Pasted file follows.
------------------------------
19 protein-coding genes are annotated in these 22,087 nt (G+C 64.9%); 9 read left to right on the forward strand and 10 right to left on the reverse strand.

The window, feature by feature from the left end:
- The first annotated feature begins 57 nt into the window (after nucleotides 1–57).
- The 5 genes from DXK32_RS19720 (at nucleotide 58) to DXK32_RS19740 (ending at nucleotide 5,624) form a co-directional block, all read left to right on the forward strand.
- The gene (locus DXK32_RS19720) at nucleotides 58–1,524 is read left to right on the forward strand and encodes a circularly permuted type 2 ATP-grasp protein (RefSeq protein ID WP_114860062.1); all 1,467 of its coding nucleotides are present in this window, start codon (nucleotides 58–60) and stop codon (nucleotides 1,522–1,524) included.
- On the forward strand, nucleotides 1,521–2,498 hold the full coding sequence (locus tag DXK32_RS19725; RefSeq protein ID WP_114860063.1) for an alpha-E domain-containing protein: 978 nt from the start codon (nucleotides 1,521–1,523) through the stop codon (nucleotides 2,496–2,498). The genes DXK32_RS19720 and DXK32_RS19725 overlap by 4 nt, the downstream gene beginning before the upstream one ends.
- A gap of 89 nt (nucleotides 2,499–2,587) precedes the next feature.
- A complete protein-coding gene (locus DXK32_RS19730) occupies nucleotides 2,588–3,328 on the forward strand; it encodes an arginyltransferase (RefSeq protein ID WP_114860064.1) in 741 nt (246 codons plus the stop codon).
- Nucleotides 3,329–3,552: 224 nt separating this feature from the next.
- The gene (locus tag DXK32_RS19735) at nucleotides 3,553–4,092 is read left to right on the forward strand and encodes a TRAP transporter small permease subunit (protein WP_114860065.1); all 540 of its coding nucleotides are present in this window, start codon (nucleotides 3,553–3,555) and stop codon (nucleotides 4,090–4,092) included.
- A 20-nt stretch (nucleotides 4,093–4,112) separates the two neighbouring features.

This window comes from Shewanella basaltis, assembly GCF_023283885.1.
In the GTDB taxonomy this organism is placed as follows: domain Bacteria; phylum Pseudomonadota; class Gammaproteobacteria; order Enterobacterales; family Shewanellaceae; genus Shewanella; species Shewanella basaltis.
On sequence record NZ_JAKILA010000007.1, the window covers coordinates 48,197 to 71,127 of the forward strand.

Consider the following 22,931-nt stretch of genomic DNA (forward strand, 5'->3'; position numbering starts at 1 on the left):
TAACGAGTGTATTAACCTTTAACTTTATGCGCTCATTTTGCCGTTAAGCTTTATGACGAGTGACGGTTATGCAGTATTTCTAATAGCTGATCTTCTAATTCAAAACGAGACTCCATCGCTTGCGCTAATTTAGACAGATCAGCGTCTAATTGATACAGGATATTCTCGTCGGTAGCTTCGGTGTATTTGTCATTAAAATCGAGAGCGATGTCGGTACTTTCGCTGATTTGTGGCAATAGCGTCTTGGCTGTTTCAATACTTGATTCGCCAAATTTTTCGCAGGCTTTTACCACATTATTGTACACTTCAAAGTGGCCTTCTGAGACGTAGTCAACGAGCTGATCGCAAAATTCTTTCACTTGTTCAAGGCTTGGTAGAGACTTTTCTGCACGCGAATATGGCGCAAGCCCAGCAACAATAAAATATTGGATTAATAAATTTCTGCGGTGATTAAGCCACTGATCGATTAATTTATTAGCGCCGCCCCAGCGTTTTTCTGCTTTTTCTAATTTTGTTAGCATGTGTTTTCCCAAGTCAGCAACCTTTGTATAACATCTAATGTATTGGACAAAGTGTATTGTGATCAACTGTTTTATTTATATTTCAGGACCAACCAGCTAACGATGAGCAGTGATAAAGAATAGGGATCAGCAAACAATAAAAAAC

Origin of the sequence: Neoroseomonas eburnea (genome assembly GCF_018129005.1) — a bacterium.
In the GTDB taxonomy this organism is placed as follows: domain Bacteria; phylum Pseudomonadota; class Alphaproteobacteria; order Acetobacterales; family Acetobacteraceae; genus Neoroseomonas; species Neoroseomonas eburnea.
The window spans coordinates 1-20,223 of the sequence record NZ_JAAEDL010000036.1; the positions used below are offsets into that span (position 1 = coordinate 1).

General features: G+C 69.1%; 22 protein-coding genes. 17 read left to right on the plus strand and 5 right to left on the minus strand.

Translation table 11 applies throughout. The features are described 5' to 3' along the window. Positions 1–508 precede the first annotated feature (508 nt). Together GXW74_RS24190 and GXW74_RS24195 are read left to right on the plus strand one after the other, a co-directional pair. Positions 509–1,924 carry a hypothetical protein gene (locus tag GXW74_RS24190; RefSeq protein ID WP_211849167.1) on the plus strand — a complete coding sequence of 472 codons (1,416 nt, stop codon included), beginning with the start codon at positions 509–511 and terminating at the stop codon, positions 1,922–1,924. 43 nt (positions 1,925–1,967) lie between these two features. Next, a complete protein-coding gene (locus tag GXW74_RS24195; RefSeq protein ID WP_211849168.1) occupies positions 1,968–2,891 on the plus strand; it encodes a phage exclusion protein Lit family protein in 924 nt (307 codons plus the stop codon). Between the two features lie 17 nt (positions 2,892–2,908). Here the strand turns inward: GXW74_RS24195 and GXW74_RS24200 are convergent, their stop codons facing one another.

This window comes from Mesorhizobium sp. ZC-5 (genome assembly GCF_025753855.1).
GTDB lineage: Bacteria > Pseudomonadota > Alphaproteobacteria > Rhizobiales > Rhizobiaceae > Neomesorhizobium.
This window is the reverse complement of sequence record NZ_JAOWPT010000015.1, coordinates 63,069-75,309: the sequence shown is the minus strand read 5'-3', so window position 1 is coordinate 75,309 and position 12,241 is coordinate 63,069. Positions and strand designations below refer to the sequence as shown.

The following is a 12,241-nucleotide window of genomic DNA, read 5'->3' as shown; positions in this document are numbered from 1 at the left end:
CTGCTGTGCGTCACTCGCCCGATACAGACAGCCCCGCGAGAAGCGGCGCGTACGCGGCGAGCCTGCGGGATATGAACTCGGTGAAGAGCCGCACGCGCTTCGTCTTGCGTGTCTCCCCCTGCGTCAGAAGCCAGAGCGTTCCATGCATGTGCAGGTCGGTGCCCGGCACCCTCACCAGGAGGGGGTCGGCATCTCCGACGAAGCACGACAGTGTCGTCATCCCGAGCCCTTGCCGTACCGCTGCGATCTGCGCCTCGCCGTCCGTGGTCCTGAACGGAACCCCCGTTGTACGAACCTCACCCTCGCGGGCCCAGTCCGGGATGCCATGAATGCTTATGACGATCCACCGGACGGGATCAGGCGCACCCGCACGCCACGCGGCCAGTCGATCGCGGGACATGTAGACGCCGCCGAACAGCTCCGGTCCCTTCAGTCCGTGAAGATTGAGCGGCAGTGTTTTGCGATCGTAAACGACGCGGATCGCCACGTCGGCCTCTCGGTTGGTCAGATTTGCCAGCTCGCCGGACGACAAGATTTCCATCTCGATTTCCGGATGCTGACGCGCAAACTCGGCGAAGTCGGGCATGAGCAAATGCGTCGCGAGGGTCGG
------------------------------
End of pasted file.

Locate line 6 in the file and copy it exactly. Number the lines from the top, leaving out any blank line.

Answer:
- On the forward strand, nucleotides 1,521–2,498 hold the full coding sequence (locus tag DXK32_RS19725; RefSeq protein ID WP_114860063.1) for an alpha-E domain-containing protein: 978 nt from the start codon (nucleotides 1,521–1,523) through the stop codon (nucleotides 2,496–2,498). The genes DXK32_RS19720 and DXK32_RS19725 overlap by 4 nt, the downstream gene beginning before the upstream one ends.